Ruler entitled to authorize others to carry out his spiritual and administrative duties
Fatwa No: 352783


Assalaamu alaykom, Brothers. Based on my understanding of the Sunnah of the Prophet, sallallaahu ‘alayhi wa sallam, and the four Rightly-Guided Caliphs regarding the position of Amir or Imam, their administrative and spiritual role are inseparable and they cannot delegate their role, both administrative and spiritual, unless they get very ill and cannot go to the masjid. Is my understanding right?


All perfect praise be to Allah, The Lord of the worlds. I testify that there is none worthy of worship except Allah and that Muhammad, sallallahu ‘alayhi wa sallam, is His slave and Messenger. 

This statement is incorrect. Regarding what you called the “spiritual role” of the Muslim ruler, he is entitled to appoint someone else to lead the prayers in his presence. This is evidenced by the hadeeth in which Abu Mas‘ood Al-Badri, may Allah be pleased with him, narrated that the Prophet, sallallahu ‘alayhi wa sallam, said, “No man should lead another man in prayer in the latter's house, exercise authority where the latter has authority, or sit in his place of honor without his permission.” [Abu Daawood]

Ar-Raafi‘i  may  Allaah  have  mercy  upon  him wrote, “If he gives permission, then there is no harm in that. The hierarchy of authority should be taken into consideration; the supreme Imaam (Caliph) has a higher authority, and then the governors and so on...” [Ash-Sharh Al-Kabeer] This means that this matter is contingent upon the permission of the Muslim ruler, and not his presence or absence.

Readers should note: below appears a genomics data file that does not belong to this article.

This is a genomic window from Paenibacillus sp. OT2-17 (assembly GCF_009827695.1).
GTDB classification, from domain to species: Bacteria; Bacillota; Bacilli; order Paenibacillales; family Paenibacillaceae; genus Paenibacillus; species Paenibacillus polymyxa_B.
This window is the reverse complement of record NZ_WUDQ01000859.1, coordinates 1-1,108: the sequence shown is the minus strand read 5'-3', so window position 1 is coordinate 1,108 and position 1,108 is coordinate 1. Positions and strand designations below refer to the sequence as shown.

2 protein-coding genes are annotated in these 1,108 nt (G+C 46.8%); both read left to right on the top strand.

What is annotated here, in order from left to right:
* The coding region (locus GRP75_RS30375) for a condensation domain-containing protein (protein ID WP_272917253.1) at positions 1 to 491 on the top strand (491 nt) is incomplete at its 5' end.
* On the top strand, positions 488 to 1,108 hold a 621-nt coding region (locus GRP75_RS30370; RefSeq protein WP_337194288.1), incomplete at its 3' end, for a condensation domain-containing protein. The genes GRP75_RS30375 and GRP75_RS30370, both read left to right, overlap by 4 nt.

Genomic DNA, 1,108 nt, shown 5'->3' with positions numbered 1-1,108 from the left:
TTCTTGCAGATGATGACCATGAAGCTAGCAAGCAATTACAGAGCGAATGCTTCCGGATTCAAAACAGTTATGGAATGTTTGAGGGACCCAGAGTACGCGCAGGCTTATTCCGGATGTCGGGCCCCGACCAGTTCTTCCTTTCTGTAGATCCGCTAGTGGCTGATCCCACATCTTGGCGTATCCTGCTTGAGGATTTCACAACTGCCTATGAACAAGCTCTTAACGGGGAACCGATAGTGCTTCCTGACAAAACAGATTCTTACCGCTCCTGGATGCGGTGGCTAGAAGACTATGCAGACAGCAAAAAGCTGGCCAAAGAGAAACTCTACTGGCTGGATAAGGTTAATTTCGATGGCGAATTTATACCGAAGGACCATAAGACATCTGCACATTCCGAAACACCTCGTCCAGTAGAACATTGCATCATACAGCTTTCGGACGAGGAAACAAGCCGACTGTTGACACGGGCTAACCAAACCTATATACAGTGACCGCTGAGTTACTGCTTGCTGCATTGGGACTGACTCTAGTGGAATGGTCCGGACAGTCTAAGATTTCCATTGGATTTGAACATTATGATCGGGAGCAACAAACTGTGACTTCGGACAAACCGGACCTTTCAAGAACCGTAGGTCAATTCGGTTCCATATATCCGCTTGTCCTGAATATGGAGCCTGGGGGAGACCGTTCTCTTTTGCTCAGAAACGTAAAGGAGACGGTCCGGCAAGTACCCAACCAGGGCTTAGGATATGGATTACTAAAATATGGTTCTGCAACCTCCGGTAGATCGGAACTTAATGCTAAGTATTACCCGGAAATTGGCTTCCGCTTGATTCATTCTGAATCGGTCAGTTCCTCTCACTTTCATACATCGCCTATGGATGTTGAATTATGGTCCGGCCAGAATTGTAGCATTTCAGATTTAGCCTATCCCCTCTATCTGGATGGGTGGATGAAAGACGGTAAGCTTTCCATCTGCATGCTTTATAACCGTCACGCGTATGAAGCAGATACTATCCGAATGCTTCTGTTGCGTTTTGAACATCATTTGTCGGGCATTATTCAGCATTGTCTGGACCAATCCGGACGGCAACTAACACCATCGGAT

The Muslim scholars underlined that it is allowed for the regular imaam to appoint someone else to lead the prayers regardless of whether the mosque was built by the state or by the people of the neighborhood; however, in case of a civil mosque, the imaam must seek the permission of the worshipers before appointing someone else to lead them in prayer.

Ar-Rawdh Al-Murbi’ reads:.

Al-Ghaayah (a Hanbali book) reads: No one should lead the prayer in the big mosques, except the imaams appointed by the ruler or his deputy. If the appointed imaam is absent, then he is entitled to appoint someone else to lead the prayer.

As for the local mosques that are built by the people of any given community or tribe, they are entitled to appoint whomever they wish to lead them in the prayer. If it is not possible for them to agree on an imaam, then the village chief is entitled to appoint someone to lead them and those people are not entitled to remove him after accepting him unless his condition changes (negatively). If this imaam is absent for any reason, he has no right to appoint someone else to lead the prayer. Al-Haarithi  may  Allaah  have  mercy  upon  him said that the most famous scholarly view in this regard is that this imaam has the right to appoint someone to lead the prayers in this case as well; however, he should not be appoint anyone except with the approval of the people of the neighborhood...

As for the administrative role, the ruler is entitled to appoint someone else to carry out certain tasks and duties even in his presence. An example of this is what is called “the ministry of authorization” (in which the minister is authorized to look into everything that the Caliph looks into; the Caliph is the principle authority and the minister is his deputy). There is also “the ministry of execution” (in which a minister is the executor of the Caliph's order, and he is not entitled to look into matters as is the case with the ministry of authorization). The ruler also appoints the governors to carry out his orders and address the affairs of the people in the different parts of the Muslim state on his behalf, as well as the military commanders, the leaders of Hajj, and the like.

Allah knows best.

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